Anyone who is familar with the personality of Rabbi Eleazar ben Azariah will recognize that this could not possibly be what he had in mind. Rabbi Eleazar was, after all, an accomplished scholar, proficient in the intricacies of the Bible and ancestral tradition, a man who devoted his life to the most profound and sophisticated analysis of Jewish law and lore--hardly the type that one would expect to speak lightly of scholarship or intellectual rigour.
But I think we all realize that the word "wisdom" encompasses several different qualities, and it would be helpful to examine which of them was intended by Rabbi Eleazar.
In our society wisdom is often equated with intellectual accomplishment, with the amassing of data and with technological skill. Hardly a day goes by when we are not given some reason to gape in amazement at how our scientists have outdone themselves in advancing the frontiers of human knowledge.
These scientific breakthroughs have given us the means to increase crop yields and to cure hitherto invincible diseases. But they have also unleashed the energy to destroy all life on this planet a hundred times over (and you can even choose whether you prefer to be done away with in a single nuclear blast or through a gradual poisoning of the oceans and atmosphere).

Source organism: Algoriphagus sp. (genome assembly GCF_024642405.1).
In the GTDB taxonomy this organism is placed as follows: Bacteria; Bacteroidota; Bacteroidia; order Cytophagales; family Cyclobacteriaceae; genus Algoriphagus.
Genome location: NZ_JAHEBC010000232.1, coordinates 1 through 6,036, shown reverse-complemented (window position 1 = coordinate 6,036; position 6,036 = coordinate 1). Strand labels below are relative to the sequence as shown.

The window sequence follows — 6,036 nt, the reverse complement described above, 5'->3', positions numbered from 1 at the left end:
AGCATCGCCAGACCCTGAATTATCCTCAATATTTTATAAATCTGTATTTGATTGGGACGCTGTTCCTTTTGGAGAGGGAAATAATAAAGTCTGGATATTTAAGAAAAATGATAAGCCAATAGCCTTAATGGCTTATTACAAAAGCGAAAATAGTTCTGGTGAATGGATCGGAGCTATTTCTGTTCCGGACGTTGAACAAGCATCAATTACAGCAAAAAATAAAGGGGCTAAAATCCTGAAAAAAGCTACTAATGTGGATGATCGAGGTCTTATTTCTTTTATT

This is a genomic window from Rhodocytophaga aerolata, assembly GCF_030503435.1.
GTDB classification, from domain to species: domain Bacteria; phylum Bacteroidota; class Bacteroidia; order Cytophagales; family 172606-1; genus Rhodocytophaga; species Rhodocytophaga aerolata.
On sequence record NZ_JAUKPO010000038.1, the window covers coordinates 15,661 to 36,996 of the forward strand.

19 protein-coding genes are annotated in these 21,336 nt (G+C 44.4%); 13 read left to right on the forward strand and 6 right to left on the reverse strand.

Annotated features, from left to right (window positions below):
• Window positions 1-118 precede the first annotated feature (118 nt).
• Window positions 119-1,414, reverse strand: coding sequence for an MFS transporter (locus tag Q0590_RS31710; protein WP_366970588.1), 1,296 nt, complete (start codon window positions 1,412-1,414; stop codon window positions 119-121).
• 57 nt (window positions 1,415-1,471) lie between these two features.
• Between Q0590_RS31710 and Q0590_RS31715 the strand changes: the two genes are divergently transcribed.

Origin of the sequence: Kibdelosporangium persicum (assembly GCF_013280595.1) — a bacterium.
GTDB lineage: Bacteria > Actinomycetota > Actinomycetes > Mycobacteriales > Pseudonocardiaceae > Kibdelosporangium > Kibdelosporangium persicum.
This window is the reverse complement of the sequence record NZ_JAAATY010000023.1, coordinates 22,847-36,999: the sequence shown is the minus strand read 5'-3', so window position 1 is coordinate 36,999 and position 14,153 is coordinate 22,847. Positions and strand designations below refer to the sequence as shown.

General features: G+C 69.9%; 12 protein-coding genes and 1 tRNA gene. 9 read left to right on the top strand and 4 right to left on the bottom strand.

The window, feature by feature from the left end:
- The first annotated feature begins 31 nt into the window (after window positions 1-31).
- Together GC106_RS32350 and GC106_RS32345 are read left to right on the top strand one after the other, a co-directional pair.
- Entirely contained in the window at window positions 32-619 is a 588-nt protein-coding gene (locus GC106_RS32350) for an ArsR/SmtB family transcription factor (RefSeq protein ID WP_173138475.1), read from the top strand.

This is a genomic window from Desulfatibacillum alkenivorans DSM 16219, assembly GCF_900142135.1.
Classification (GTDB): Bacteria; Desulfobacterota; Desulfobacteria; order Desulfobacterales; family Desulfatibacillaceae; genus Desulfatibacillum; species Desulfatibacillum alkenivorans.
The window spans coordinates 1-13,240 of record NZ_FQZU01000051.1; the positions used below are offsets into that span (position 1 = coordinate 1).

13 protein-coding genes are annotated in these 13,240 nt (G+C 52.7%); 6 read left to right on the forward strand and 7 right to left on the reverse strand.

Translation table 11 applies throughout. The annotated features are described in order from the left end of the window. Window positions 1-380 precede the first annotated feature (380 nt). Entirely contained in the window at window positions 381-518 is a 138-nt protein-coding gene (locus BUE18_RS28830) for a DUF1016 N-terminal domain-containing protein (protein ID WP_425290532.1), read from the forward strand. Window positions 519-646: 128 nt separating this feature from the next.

This is the same "wisdom" that has linked millions of people together in intricate electronic communications networks, giving equal access to philosophers, teachers, pornographers and hate-mongers. This is the wisdom that, two generations ago in Europe, reached such high levels of industrial efficiency that it could transfer unprecedented numbers of human undesirables to be processed in gas chambres, and efficiently dispose of the bodies in mass crematoria. This is the wisdom of Herr Prof. Doktor Werner von Braun, who was equally comfortable using his rockets to launch American astronauts into space, or deadly explosives into the residential neighbourhoods of London.
But, as the saying goes, you don't have to be a rocket scientist to recognize what happens when we place such immense power in the hands of people whose foliage (to use Rabbi Eleazar's image) waves gloriously in the air, but are not rooted in any value system.
This, then, seems to be what Rabbi Eleazar had in mind when he insisted on the priority of "good deeds" to wisdom. He was sounding the alarm against those whose intellectual and technological attainments are not guided by a clear moral direction.